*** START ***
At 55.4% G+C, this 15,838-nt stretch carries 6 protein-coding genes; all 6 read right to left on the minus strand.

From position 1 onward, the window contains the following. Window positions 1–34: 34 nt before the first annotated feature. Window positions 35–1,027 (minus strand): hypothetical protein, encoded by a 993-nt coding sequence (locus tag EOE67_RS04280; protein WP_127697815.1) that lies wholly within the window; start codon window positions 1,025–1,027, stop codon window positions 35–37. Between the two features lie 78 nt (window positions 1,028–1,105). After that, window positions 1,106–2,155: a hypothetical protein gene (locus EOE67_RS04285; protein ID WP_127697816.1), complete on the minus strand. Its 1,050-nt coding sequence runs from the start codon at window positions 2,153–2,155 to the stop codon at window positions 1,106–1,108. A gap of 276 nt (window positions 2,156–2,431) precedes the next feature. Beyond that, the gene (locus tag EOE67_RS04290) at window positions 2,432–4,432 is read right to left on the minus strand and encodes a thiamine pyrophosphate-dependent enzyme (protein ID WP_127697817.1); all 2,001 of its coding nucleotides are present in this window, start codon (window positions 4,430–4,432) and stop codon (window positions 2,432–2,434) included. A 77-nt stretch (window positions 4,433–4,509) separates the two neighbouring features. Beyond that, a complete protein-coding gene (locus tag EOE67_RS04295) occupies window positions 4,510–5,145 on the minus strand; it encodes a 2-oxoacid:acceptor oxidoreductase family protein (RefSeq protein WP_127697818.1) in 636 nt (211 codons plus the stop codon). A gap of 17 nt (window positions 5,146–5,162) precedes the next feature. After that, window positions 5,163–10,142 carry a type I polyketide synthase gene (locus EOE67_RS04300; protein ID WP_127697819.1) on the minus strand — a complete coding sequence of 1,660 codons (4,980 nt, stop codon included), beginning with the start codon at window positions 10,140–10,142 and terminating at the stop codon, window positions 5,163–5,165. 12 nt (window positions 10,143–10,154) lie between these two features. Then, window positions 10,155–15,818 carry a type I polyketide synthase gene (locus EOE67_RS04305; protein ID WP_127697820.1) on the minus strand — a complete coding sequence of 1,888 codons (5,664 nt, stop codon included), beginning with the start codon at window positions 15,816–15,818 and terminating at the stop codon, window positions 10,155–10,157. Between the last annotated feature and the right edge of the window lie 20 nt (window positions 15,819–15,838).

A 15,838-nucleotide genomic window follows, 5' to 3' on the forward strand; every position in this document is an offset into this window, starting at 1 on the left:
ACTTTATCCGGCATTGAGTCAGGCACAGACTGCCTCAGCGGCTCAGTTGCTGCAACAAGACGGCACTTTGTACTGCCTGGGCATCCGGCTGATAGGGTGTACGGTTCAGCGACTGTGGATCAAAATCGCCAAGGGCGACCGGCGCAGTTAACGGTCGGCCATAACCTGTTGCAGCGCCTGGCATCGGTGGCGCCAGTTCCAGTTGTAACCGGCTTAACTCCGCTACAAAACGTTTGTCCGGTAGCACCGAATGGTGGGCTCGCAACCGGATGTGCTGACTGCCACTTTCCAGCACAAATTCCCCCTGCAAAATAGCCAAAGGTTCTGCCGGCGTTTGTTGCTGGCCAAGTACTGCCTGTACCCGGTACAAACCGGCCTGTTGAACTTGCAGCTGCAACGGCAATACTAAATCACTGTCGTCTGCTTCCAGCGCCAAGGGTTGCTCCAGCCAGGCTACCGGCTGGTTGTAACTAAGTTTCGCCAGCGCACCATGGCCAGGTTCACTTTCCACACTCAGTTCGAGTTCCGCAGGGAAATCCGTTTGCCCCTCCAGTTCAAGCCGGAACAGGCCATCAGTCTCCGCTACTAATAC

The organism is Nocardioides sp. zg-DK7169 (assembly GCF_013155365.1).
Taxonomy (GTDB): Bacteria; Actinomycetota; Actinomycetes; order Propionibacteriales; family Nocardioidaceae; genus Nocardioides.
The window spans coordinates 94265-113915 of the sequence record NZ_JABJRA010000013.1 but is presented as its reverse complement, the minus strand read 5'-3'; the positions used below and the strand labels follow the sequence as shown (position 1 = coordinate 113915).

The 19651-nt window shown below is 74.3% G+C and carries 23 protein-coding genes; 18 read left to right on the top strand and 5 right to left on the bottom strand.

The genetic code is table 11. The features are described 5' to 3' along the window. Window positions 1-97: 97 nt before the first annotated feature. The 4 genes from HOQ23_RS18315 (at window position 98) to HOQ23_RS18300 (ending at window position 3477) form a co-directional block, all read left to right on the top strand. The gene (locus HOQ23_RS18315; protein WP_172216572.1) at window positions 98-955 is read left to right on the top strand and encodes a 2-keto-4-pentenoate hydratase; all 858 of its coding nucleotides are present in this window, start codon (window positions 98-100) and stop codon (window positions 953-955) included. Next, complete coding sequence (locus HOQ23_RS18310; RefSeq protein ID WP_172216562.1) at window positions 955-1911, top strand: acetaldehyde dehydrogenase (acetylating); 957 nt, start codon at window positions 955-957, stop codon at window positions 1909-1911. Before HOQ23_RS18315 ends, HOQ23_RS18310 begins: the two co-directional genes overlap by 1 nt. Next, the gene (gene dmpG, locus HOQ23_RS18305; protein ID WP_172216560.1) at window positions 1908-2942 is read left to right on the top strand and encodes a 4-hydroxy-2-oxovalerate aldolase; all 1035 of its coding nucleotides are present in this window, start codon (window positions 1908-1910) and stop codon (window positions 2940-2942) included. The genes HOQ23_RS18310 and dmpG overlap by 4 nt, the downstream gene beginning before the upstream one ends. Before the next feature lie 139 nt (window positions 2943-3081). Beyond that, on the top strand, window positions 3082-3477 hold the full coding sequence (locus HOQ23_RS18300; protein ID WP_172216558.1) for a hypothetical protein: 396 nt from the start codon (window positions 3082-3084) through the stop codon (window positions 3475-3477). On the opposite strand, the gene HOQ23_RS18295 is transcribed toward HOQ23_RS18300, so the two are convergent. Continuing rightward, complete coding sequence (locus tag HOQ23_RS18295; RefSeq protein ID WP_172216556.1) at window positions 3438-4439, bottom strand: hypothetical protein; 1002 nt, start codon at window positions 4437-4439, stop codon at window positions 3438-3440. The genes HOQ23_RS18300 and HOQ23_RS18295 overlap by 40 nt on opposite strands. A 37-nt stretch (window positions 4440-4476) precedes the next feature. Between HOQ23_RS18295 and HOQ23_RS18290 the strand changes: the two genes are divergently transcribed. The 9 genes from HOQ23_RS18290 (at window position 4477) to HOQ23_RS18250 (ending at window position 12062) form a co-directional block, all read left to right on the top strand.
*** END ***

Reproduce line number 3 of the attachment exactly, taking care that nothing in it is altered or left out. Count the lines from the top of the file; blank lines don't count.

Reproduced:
A 15,838-nucleotide genomic window follows, 5' to 3' on the forward strand; every position in this document is an offset into this window, starting at 1 on the left: